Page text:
LAS VEGAS —
Joe Taylor, Panasonic Corp. of North America chairman/CEO, outlined his company’s strategy to expand its role in electronics beyond the A/V business in the near future, plans for its TV business and industry profitability during a one-on-one interview with the TWICE during International CES.
Panasonic North America is projected to make a profit by the end of the fiscal year, ended March 31. It will happen with CE sales being lower, but with higher sales on its B-to-B side. Here is part of the conversation with Taylor we had at Panasonic’s CES booth.
How much of your business is consumer vs. B-to-B now, and where will it be in the future?
Globally, consumer sales are 50 percent of our revenue. In North America we were close to that in revenue five years ago, and that was without major appliances. Today that ratio is significantly less [in CE] due to our focus on the B-to-B business.
What does that mean for Panasonic’s consumer business in North America?
That does not imply that we are walking away from the CE business, but sales there will lessen as we go into the near future. Also, we have no intention of bringing home appliances into the U.S. at this time. Those products [for Japan] are smaller than what would be needed in the U.S. and higher priced. The focus in the short term — the next two to three years — will be with the B-to-B side and then come back [with an emphasis on] the consumer side.
How do you calm fears on the part of retailers who think you are backing out of the CE business?
Our core DNA as a company is in CE. Because of technology we developed on the B-to-B side we have more technology in CE. But we must be smarter in CE and not sell products that do not have value.
We will be in the TV business, but that doesn’t have to make all the components. We can source them less expensively. [And] you will see in 2011 a reduced portfolio of TVs, reduction of our SKUs in smaller plasma sizes, expansion in larger plasma and an expansion in LCD. Ninety percent of our line will feature 3D, 94 percent will feature smart TVs. We want profitable growth from value-added products.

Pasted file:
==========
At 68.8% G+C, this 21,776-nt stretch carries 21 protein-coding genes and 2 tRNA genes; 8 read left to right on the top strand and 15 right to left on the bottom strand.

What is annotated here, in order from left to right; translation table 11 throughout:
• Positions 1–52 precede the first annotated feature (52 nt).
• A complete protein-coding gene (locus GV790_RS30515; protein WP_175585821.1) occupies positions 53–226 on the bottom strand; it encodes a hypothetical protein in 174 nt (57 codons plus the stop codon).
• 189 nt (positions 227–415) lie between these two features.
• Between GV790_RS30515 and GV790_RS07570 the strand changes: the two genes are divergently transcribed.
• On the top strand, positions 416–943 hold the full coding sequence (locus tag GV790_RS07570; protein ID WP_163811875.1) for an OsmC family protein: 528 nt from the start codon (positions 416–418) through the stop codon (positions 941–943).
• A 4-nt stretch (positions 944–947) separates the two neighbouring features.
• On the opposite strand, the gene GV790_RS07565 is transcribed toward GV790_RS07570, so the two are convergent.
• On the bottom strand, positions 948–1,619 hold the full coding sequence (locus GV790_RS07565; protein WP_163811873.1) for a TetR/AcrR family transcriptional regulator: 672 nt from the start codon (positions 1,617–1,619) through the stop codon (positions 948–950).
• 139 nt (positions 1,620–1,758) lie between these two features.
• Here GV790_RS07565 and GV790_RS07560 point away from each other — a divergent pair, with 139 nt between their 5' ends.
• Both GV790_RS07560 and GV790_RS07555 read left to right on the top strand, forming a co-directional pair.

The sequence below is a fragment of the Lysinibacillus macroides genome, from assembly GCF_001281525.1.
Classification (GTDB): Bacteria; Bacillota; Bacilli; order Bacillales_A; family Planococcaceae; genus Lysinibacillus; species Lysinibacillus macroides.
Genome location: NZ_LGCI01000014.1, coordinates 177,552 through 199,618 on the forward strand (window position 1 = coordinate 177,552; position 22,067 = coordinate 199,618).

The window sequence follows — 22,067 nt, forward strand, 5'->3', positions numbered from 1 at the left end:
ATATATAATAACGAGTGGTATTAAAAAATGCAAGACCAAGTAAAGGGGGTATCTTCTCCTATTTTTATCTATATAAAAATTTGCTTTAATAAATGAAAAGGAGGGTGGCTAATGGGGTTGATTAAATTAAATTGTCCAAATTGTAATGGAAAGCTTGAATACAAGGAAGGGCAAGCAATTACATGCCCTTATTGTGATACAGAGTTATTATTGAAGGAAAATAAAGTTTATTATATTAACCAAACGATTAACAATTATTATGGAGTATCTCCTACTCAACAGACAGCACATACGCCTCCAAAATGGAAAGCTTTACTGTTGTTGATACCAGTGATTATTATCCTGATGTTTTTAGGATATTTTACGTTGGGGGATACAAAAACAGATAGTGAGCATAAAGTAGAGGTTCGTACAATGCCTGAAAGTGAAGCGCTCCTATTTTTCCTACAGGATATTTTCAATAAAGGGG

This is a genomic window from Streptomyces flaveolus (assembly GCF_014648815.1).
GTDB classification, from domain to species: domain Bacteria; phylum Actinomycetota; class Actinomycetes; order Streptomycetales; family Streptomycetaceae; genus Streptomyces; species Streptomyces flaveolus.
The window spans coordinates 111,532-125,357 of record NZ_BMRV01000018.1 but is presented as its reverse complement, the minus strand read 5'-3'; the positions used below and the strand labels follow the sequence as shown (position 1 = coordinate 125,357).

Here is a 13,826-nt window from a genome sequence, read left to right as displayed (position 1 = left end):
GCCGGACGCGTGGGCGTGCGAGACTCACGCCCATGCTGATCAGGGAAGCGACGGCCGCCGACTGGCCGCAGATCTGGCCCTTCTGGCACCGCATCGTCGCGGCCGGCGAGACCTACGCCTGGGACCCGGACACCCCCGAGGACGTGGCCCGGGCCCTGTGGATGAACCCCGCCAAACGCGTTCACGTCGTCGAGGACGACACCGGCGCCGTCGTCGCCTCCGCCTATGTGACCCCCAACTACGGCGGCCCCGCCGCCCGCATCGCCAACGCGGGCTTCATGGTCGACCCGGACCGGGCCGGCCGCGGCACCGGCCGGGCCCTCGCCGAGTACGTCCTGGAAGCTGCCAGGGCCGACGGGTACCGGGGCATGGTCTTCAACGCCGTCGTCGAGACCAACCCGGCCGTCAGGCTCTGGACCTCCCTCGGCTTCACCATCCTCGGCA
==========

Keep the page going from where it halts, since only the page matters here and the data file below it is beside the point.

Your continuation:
How can manufacturers take control of MAP
pricing? Offer different lines to different retail
channels? Open boutiques within stores?
Open your own stores?
They are all valid points but represent a larger issue — there is a gap between consumers, retailers and manufacturers. And the gap concerns me the most the manufacturer and the retailer … sense that we are not in this together. When you talk MAP, what is the relationship between retailers and the manufacturer?
We have no intention to open up stores. Unless your name is Apple, it is crazy. But we do need to have a relationship with the ultimate customer, the consumer.
In the past five to seven years manufacturers [and retailers] feel all the industry’s problems were dumped on them. We intend to make money on everything we sell. We want it to be clearly understood that we want to make a profit and… we want our retail partners to make money.
I am pleased as we go into this new model year that meetings with our main retail partners that there is a real sense an understanding of this.
Some retailers complain that Panasonic has undercut its own MAP pricing on your sales site online. Has that happened?
Our web sales, though improved with a new web site, are insignificant. If, and I mean if, a price of Panasonic product is lower by one day, is it affecting a retailer’s business? Our sales are 99.9 percent from our channel partners. Is the 0.1 percent affecting their business? I don’t think so. We want our sell more products and make a profit, and we want our retail partners to sell more and make a profit, and have consumers get excited because they have bought our products.